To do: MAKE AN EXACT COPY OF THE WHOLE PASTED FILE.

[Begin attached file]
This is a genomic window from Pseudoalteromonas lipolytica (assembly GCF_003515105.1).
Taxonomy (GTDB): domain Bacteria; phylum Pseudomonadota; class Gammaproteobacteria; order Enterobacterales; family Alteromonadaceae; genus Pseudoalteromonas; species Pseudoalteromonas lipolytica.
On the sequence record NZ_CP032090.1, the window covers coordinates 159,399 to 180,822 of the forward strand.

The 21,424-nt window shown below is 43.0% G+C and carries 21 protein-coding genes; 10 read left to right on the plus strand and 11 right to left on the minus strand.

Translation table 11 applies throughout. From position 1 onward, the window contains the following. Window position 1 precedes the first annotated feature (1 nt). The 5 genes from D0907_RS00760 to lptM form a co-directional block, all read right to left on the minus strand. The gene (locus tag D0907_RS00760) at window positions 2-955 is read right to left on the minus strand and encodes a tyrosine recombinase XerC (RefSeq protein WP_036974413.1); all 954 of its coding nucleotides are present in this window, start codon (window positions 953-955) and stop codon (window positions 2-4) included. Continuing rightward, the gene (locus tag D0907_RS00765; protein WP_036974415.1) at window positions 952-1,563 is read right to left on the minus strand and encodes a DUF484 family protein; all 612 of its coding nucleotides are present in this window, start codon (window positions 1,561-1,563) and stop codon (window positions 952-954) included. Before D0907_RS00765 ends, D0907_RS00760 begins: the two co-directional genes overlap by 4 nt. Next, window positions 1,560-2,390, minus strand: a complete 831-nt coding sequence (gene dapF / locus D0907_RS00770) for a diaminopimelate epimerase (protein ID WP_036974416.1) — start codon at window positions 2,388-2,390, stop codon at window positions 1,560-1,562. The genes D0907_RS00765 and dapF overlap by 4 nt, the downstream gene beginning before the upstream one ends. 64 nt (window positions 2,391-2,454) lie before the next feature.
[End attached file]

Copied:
This is a genomic window from Pseudoalteromonas lipolytica (assembly GCF_003515105.1).
Taxonomy (GTDB): domain Bacteria; phylum Pseudomonadota; class Gammaproteobacteria; order Enterobacterales; family Alteromonadaceae; genus Pseudoalteromonas; species Pseudoalteromonas lipolytica.
On the sequence record NZ_CP032090.1, the window covers coordinates 159,399 to 180,822 of the forward strand.

The 21,424-nt window shown below is 43.0% G+C and carries 21 protein-coding genes; 10 read left to right on the plus strand and 11 right to left on the minus strand.

Translation table 11 applies throughout. From position 1 onward, the window contains the following. Window position 1 precedes the first annotated feature (1 nt). The 5 genes from D0907_RS00760 to lptM form a co-directional block, all read right to left on the minus strand. The gene (locus tag D0907_RS00760) at window positions 2-955 is read right to left on the minus strand and encodes a tyrosine recombinase XerC (RefSeq protein WP_036974413.1); all 954 of its coding nucleotides are present in this window, start codon (window positions 953-955) and stop codon (window positions 2-4) included. Continuing rightward, the gene (locus tag D0907_RS00765; protein WP_036974415.1) at window positions 952-1,563 is read right to left on the minus strand and encodes a DUF484 family protein; all 612 of its coding nucleotides are present in this window, start codon (window positions 1,561-1,563) and stop codon (window positions 952-954) included. Before D0907_RS00765 ends, D0907_RS00760 begins: the two co-directional genes overlap by 4 nt. Next, window positions 1,560-2,390, minus strand: a complete 831-nt coding sequence (gene dapF / locus D0907_RS00770) for a diaminopimelate epimerase (protein ID WP_036974416.1) — start codon at window positions 2,388-2,390, stop codon at window positions 1,560-1,562. The genes D0907_RS00765 and dapF overlap by 4 nt, the downstream gene beginning before the upstream one ends. 64 nt (window positions 2,391-2,454) lie before the next feature.